Charcoal warms the whole world

The greenhouse gases spewed out during the production of charcoal in developing nations may warm Earth’s atmosphere more effectively than would the carbon dioxide generated by the burning of fossil fuels, according to new research. That’s the case even though charcoal is made from wood that removed globe-warming carbon dioxide from the atmosphere as it was growing.

Many parts of the world, especially some in Africa and Southeast Asia, use charcoal-fed fires for heating, cooking, and industrial processes. For example, 9 percent of the energy consumed in Kenya comes from charcoal. In Brazil, almost 40 percent of the wood gathered for fuel ends up as charcoal destined for the pig iron and steel industries.

Worldwide, between 26 million and 100 million tons of charcoal are produced each year. Estimates vary widely because much of the fuel is made by individuals and therefore isn’t easy to track, says Kirk R. Smith, an environmental scientist at the University of California, Berkeley.

Charcoal is produced by burning wood, brush, or grass with a limited supply of oxygen. Smith and his colleagues studied the charcoal-making process in Kenya, where the fuel is made in earth-covered mounds that smolder for up to 10 days, and in Brazil, where production takes place in several types of large kilns. Although charcoal burns more cleanly than wood, the researchers found that inefficiencies in its manufacture result in much of the carbon in the original wood literally going up in smoke before the resulting fuel ever reaches the consumer.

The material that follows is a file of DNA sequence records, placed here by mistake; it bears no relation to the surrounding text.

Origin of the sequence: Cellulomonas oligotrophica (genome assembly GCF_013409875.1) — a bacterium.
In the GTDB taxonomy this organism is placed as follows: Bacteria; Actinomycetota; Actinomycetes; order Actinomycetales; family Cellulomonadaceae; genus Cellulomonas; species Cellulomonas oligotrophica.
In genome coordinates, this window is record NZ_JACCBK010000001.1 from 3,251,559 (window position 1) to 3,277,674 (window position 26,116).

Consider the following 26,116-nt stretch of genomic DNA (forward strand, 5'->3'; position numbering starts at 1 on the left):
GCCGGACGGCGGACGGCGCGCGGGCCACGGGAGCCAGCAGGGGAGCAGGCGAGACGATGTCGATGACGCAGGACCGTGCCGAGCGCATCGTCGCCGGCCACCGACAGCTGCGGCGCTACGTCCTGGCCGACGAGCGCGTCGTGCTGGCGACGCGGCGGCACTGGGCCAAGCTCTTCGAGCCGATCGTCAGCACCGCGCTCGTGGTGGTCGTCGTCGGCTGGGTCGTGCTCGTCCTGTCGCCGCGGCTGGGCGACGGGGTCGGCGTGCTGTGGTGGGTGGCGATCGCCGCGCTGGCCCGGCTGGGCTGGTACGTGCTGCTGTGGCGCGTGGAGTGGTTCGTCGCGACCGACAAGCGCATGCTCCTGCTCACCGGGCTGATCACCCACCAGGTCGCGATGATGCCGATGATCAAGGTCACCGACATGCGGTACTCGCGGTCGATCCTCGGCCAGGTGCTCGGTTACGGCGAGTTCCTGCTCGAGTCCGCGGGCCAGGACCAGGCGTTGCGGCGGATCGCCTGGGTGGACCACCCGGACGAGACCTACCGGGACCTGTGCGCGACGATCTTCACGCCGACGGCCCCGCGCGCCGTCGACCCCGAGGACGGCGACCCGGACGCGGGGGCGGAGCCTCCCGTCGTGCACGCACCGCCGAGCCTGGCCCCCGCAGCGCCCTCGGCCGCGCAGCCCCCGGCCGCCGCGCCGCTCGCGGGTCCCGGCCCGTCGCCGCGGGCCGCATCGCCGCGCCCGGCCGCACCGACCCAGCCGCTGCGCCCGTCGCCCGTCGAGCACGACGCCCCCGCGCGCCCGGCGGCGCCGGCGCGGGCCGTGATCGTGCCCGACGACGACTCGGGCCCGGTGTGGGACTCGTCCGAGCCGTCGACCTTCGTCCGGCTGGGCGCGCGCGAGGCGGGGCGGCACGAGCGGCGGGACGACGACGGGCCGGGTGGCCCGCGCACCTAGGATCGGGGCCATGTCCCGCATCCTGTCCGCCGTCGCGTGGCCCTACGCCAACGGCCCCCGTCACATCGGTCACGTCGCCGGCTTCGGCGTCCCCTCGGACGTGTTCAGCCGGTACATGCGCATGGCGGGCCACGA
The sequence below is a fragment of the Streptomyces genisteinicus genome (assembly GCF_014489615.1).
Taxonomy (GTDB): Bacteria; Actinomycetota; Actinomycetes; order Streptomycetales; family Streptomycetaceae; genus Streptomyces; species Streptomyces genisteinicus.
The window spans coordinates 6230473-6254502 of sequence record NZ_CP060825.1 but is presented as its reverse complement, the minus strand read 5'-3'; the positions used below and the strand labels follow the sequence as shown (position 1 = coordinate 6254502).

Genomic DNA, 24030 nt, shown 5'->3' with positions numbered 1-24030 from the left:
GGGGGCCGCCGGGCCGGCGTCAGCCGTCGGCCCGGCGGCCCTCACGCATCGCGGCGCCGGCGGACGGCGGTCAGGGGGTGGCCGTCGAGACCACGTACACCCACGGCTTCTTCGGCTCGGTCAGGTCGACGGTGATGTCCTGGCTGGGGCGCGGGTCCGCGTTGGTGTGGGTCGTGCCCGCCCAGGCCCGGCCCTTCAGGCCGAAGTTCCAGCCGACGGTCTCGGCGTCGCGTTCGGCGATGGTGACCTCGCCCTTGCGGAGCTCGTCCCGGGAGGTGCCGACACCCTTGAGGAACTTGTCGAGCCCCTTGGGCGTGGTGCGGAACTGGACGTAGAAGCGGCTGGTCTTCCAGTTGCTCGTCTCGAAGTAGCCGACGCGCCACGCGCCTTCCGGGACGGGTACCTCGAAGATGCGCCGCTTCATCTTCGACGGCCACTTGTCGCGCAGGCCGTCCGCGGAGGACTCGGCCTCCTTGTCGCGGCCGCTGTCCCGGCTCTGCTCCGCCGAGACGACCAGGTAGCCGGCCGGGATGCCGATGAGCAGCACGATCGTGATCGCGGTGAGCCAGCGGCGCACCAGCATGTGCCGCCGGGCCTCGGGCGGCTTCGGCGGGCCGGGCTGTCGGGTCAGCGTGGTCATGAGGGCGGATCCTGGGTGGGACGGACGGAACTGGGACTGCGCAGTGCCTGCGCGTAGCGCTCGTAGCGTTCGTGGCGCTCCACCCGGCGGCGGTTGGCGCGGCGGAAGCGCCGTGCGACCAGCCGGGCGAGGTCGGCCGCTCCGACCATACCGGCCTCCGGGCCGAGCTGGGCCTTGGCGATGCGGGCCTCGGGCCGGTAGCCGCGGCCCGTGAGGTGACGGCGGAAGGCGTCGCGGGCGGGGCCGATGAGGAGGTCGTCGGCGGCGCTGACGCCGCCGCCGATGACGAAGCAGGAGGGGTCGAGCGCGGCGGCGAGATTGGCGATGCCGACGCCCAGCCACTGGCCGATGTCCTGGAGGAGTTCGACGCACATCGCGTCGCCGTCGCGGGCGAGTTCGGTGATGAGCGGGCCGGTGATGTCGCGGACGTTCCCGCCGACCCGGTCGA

Depending on the production method, only 37 to 69 percent of the wood’s carbon remains in the charcoal, say the researchers. On average, 27 percent of the carbon returns to the atmosphere locked in carbon dioxide molecules. Significant amounts of the carbon leave the wood in methane or carbon monoxide molecules. In the long run, both of these gases warm Earth’s atmosphere more efficiently than carbon dioxide does, Smith notes. Charcoal making also produces nitrous oxide, another potent greenhouse gas.

In the Oct. 27 Journal of Geophysical Research, the researchers contend that with the heat-absorbing characteristics of all these gases included, the combination of producing and burning charcoal warms the atmosphere more than the burning of fossil fuels does. Many developing nations could reduce their total greenhouse-gas emissions simply by replacing peoples charcoal cooking stoves with ones fueled by propane, Smith says.

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